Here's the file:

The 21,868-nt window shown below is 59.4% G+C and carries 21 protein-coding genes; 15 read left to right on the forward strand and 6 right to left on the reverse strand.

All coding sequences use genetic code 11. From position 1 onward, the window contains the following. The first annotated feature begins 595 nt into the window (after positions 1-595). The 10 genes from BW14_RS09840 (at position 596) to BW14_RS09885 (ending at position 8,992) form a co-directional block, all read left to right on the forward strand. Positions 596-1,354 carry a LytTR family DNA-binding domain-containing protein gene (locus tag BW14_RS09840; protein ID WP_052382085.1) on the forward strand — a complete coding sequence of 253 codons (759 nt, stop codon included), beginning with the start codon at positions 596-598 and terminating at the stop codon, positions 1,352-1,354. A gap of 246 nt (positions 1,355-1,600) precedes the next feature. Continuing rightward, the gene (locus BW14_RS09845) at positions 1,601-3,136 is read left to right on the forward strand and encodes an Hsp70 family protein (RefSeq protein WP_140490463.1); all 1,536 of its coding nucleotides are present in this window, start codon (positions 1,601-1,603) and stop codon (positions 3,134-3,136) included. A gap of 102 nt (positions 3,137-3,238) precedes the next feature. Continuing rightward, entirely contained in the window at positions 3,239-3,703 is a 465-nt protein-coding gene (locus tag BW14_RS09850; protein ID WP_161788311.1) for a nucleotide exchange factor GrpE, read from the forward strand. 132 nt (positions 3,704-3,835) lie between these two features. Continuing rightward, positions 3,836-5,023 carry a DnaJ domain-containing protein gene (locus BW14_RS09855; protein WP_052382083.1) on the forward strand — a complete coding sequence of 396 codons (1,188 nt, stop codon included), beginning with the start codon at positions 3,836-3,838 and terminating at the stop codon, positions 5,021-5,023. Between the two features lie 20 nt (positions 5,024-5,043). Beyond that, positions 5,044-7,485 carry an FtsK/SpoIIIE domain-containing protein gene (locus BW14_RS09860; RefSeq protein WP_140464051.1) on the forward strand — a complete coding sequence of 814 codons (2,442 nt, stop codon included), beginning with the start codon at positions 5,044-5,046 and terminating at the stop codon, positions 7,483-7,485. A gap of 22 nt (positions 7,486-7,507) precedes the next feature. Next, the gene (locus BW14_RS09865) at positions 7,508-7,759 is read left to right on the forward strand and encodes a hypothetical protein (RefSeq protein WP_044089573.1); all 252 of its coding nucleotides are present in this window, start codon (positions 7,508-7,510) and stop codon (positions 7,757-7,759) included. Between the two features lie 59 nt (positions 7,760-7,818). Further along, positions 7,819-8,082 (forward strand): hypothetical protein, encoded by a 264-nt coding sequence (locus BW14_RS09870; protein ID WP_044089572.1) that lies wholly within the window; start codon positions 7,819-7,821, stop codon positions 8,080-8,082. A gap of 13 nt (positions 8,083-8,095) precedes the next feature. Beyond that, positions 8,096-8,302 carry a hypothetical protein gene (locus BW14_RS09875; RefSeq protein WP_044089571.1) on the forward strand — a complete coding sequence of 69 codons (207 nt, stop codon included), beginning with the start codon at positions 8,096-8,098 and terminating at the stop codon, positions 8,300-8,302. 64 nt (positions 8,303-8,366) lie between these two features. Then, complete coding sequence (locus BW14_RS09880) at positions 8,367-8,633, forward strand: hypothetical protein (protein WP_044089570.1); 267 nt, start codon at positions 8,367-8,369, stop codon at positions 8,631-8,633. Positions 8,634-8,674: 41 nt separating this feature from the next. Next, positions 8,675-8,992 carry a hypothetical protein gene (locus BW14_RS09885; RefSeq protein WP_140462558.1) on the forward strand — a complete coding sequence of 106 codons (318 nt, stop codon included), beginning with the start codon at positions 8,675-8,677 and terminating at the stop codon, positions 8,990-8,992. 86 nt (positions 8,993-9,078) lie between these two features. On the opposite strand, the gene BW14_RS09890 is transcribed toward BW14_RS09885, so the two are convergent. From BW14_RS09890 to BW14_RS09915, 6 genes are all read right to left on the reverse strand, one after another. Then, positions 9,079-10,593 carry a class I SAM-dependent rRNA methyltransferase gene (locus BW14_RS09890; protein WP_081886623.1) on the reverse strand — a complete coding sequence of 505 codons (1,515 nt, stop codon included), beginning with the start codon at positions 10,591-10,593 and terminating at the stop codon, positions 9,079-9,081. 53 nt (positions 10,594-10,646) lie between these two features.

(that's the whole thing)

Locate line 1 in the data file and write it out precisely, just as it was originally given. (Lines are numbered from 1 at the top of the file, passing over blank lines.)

The 21,868-nt window shown below is 59.4% G+C and carries 21 protein-coding genes; 15 read left to right on the forward strand and 6 right to left on the reverse strand.